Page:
Overlooking the River Rhône, the place was highly strategic, since it was located between the royal estate and the Comtat Venaissin: here's Saint-André, the "New city" (Villeneuve) as they called it at that time, which is in front of Avignon. Yes, a strategical place meant wars and invasions. It had to be fortify.
So, the stronghold was raised in 1292 by king Philip the Fair, in order to protect the city and the Benedictine abbey founded in the 10th century and belonging to counts of Toulouse. And the place was occupied since a long time, with the cult of saint Casarie, a hermit who lived here, on this hill called "mount Andaon"...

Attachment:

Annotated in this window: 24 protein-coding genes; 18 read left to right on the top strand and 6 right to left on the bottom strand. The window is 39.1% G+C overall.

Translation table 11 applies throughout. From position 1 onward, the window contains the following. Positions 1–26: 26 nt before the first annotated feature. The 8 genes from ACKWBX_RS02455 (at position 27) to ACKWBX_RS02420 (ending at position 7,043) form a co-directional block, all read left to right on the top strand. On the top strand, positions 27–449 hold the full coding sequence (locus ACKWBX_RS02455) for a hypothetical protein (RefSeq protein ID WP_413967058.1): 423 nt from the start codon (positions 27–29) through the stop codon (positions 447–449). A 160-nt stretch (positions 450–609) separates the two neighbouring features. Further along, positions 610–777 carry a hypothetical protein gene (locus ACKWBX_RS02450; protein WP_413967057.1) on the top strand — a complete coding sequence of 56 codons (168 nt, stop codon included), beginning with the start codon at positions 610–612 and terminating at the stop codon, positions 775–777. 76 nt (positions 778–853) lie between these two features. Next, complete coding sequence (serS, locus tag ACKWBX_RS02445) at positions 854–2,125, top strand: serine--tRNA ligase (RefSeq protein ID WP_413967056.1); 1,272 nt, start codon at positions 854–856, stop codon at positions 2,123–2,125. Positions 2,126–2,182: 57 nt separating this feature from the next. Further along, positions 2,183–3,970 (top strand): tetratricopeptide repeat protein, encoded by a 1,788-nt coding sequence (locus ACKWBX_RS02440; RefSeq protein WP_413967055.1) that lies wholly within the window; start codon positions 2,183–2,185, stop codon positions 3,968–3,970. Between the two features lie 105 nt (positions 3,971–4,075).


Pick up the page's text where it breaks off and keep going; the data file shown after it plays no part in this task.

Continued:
In short, a garrison came soon: it will stay here for 5 centuries! Meanwhile... They raised a square tower at the end of the bridge Saint-Bénezet in Avignon, called Philip the Fair's tower. Then when popes arrived in Avignon in 1309, the two cities extended very quickly.
Popes moved in the other bank of the river, in Saint-André. So Philip the Fair's tower became pretty important, they even raised several floors in 1360. The building site of the stronghold was completed in 1372, then king Jean II the Good added two big towers on the gate.
Centuries later, they diverted the river Rhône in 1770: so, the strategical importance of the fortress just... disappeared! During the Revolution, monks were expelled from the abbey and the stronghold was abandoned.